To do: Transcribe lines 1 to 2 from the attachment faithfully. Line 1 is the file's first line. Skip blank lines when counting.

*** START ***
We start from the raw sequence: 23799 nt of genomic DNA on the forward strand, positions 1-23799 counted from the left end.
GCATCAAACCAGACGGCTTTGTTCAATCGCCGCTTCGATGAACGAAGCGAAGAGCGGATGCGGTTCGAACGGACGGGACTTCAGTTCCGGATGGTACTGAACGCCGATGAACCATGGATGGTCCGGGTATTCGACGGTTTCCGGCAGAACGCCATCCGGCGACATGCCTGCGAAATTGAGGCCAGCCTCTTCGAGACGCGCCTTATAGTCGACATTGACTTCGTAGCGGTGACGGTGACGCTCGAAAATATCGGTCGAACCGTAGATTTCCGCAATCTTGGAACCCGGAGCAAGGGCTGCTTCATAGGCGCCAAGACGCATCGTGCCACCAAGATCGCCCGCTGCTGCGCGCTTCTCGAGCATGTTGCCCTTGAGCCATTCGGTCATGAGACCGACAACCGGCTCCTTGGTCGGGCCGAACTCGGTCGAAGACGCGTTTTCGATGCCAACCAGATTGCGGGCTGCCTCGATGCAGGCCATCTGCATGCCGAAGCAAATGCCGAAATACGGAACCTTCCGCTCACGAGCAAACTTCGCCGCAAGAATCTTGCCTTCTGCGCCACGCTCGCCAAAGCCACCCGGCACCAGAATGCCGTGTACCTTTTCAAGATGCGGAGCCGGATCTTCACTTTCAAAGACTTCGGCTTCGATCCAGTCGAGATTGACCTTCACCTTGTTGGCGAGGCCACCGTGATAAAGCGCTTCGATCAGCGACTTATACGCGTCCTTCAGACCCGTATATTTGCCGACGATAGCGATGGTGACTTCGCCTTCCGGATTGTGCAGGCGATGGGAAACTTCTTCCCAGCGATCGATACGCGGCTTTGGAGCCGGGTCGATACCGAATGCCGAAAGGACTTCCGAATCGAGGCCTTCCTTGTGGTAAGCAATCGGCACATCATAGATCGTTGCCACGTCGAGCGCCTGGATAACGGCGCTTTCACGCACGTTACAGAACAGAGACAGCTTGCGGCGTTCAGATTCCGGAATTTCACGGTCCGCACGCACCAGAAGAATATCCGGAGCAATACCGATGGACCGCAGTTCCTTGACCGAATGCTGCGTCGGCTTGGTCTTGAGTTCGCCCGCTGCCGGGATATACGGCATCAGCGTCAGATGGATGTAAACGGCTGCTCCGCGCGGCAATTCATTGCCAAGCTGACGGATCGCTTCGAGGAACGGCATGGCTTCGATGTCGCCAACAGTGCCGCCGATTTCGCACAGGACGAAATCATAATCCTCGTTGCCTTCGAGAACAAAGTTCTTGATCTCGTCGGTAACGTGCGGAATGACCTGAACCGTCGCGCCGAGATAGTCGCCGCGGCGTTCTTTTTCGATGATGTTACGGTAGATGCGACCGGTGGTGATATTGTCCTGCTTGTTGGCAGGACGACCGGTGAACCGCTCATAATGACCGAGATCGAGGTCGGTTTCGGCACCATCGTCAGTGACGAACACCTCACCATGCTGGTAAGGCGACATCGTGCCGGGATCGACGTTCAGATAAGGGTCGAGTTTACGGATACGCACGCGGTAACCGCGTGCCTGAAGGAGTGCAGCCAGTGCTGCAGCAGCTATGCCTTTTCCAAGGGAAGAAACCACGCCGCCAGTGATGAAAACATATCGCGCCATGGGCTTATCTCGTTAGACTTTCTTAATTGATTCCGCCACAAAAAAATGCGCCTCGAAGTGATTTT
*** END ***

We start from the raw sequence: 23799 nt of genomic DNA on the forward strand, positions 1-23799 counted from the left end.
GCATCAAACCAGACGGCTTTGTTCAATCGCCGCTTCGATGAACGAAGCGAAGAGCGGATGCGGTTCGAACGGACGGGACTTCAGTTCCGGATGGTACTGAACGCCGATGAACCATGGATGGTCCGGGTATTCGACGGTTTCCGGCAGAACGCCATCCGGCGACATGCCTGCGAAATTGAGGCCAGCCTCTTCGAGACGCGCCTTATAGTCGACATTGACTTCGTAGCGGTGACGGTGACGCTCGAAAATATCGGTCGAACCGTAGATTTCCGCAATCTTGGAACCCGGAGCAAGGGCTGCTTCATAGGCGCCAAGACGCATCGTGCCACCAAGATCGCCCGCTGCTGCGCGCTTCTCGAGCATGTTGCCCTTGAGCCATTCGGTCATGAGACCGACAACCGGCTCCTTGGTCGGGCCGAACTCGGTCGAAGACGCGTTTTCGATGCCAACCAGATTGCGGGCTGCCTCGATGCAGGCCATCTGCATGCCGAAGCAAATGCCGAAATACGGAACCTTCCGCTCACGAGCAAACTTCGCCGCAAGAATCTTGCCTTCTGCGCCACGCTCGCCAAAGCCACCCGGCACCAGAATGCCGTGTACCTTTTCAAGATGCGGAGCCGGATCTTCACTTTCAAAGACTTCGGCTTCGATCCAGTCGAGATTGACCTTCACCTTGTTGGCGAGGCCACCGTGATAAAGCGCTTCGATCAGCGACTTATACGCGTCCTTCAGACCCGTATATTTGCCGACGATAGCGATGGTGACTTCGCCTTCCGGATTGTGCAGGCGATGGGAAACTTCTTCCCAGCGATCGATACGCGGCTTTGGAGCCGGGTCGATACCGAATGCCGAAAGGACTTCCGAATCGAGGCCTTCCTTGTGGTAAGCAATCGGCACATCATAGATCGTTGCCACGTCGAGCGCCTGGATAACGGCGCTTTCACGCACGTTACAGAACAGAGACAGCTTGCGGCGTTCAGATTCCGGAATTTCACGGTCCGCACGCACCAGAAGAATATCCGGAGCAATACCGATGGACCGCAGTTCCTTGACCGAATGCTGCGTCGGCTTGGTCTTGAGTTCGCCCGCTGCCGGGATATACGGCATCAGCGTCAGATGGATGTAAACGGCTGCTCCGCGCGGCAATTCATTGCCAAGCTGACGGATCGCTTCGAGGAACGGCATGGCTTCGATGTCGCCAACAGTGCCGCCGATTTCGCACAGGACGAAATCATAATCCTCGTTGCCTTCGAGAACAAAGTTCTTGATCTCGTCGGTAACGTGCGGAATGACCTGAACCGTCGCGCCGAGATAGTCGCCGCGGCGTTCTTTTTCGATGATGTTACGGTAGATGCGACCGGTGGTGATATTGTCCTGCTTGTTGGCAGGACGACCGGTGAACCGCTCATAATGACCGAGATCGAGGTCGGTTTCGGCACCATCGTCAGTGACGAACACCTCACCATGCTGGTAAGGCGACATCGTGCCGGGATCGACGTTCAGATAAGGGTCGAGTTTACGGATACGCACGCGGTAACCGCGTGCCTGAAGGAGTGCAGCCAGTGCTGCAGCAGCTATGCCTTTTCCAAGGGAAGAAACCACGCCGCCAGTGATGAAAACATATCGCGCCATGGGCTTATCTCGTTAGACTTTCTTAATTGATTCCGCCACAAAAAAATGCGCCTCGAAGTGATTTT